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Five Approaches To A New Name: Two Are Really Bad!

February 27, 2017

By guest author, Cheryl Hodgson, Hodgson Legal

Apple-logo-text.jpgBrand names, and the trademarks that represent them, are among a company’s most valuable business assets. The selection of a great brand name begins with the branding process itself. But before making a final selection from any list of contender names, it’s important to find out if the desired candidates qualify for trademark registration; and whether that registration can be enforced against third parties. The ability to protect the brand name, and use it to build goodwill over the long term, should inform the final selection.

When selecting a trademark to marry to brand values and messaging, it is helpful to see where the proposed mark lands on the trademark continuum of legal protection. Brand protection experts, trademark agencies, and courts alike use the Trademark Continuum to decide whether a particular word for phrase can function as a trademark. Those that cannot so function should not be considered for use.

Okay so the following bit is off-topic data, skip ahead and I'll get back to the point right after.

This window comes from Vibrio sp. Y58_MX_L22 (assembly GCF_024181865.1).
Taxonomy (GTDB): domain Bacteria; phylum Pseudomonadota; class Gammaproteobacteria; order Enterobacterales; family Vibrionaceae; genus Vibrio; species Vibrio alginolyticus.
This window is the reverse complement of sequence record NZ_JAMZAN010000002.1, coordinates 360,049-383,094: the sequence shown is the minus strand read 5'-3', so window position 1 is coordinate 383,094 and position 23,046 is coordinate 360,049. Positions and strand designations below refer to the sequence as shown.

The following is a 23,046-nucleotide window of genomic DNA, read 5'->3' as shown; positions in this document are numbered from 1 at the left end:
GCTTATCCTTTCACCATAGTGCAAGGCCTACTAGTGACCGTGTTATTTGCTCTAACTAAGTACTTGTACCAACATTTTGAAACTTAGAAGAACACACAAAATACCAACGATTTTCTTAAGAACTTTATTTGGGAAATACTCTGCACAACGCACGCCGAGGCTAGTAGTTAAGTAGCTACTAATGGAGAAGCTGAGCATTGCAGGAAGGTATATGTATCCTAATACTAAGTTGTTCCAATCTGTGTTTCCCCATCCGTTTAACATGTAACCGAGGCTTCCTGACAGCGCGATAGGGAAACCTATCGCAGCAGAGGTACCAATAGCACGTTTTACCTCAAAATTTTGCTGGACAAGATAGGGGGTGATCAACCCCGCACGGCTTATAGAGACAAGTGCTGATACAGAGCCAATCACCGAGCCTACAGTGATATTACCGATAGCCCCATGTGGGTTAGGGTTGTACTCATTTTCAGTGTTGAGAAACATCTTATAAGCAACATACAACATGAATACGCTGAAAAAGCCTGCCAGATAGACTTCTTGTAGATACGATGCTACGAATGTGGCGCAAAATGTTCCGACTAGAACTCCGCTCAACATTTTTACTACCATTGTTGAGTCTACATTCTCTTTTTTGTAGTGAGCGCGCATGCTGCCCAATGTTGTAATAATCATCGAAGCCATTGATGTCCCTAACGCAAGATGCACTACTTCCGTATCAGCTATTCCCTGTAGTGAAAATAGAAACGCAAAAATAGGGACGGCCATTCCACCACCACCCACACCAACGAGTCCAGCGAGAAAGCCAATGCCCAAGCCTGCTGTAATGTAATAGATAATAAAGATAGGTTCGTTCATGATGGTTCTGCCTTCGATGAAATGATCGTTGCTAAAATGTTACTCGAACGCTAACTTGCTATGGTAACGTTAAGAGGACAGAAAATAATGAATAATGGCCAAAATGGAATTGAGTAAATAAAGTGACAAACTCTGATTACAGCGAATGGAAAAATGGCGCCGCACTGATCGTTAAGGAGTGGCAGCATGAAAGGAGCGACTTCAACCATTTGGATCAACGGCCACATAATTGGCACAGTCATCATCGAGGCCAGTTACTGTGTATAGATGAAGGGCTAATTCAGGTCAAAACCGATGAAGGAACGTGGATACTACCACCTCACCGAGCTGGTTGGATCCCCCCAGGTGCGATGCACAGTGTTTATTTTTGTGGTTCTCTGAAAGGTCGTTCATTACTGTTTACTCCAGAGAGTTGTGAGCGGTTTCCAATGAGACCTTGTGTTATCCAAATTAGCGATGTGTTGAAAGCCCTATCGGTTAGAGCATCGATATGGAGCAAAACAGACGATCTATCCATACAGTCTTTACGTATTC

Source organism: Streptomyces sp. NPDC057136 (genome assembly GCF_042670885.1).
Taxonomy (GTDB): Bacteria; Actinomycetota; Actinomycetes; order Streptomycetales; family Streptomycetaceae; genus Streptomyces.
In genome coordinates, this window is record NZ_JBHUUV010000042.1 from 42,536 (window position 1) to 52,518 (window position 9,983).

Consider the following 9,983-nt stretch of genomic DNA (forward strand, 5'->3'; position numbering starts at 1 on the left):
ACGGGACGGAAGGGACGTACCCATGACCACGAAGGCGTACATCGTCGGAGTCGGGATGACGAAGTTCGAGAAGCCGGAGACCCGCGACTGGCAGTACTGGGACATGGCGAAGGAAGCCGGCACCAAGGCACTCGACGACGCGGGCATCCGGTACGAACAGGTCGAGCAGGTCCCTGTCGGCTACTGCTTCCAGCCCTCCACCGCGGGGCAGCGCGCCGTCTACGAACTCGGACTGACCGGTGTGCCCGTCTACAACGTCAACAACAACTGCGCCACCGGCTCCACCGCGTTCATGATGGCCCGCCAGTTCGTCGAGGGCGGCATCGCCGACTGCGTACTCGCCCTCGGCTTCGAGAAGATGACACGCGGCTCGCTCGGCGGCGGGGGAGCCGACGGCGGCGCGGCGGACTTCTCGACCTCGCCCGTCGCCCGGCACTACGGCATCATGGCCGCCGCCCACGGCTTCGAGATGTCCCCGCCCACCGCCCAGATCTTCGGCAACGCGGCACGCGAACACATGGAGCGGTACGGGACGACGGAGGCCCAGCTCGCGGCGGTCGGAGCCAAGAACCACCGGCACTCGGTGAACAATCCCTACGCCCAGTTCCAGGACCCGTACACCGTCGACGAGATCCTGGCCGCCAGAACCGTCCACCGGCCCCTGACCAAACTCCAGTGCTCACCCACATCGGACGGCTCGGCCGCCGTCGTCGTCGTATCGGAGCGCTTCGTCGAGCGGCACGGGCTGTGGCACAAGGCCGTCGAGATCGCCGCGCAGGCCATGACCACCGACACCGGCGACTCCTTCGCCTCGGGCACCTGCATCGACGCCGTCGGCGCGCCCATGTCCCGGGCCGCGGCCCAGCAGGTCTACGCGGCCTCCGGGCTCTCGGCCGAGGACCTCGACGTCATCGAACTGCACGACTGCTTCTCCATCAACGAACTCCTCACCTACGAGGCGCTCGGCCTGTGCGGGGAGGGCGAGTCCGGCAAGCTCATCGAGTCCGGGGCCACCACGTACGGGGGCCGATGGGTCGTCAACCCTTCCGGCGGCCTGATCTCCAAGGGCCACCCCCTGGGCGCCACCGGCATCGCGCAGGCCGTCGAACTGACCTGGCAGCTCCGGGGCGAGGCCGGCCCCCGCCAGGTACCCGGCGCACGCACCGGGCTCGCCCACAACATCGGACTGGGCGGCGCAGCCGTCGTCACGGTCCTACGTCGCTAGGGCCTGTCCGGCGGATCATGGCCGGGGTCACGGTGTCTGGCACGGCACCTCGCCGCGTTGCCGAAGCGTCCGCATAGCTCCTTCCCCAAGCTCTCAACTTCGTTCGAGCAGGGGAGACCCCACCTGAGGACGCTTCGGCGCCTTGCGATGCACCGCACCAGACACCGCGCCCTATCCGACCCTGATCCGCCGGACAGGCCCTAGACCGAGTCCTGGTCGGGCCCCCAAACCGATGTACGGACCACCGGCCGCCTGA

What is the trademark continuum?

The trademark continuum is a framework of assigned labels to determine the degree of legal protection a name can be afforded: coined, arbitrary, suggestive, descriptive, and generic. 

New brand owners tend to gravitate towards descriptive terms. This is to be avoided before investing in marketing, advertising and packaging. It is not always easy to know where a term fits on the trademark continuum. Some are obvious; others are more difficult to analyze and can be easily confused, even by experts in the field.

There are five choices on the trademark continuum. The first three are great but the last two are really bad!

Coined marks are terms that function as trademarks. They are inherently distinctive. ALTOIDS, one of the oldest and strongest coined marks, was first used in the nineteenth century. Other well-known, fanciful marks are Exxon, Xerox, and Clorox. A coined mark is entitled to the greatest degree of trademark protection.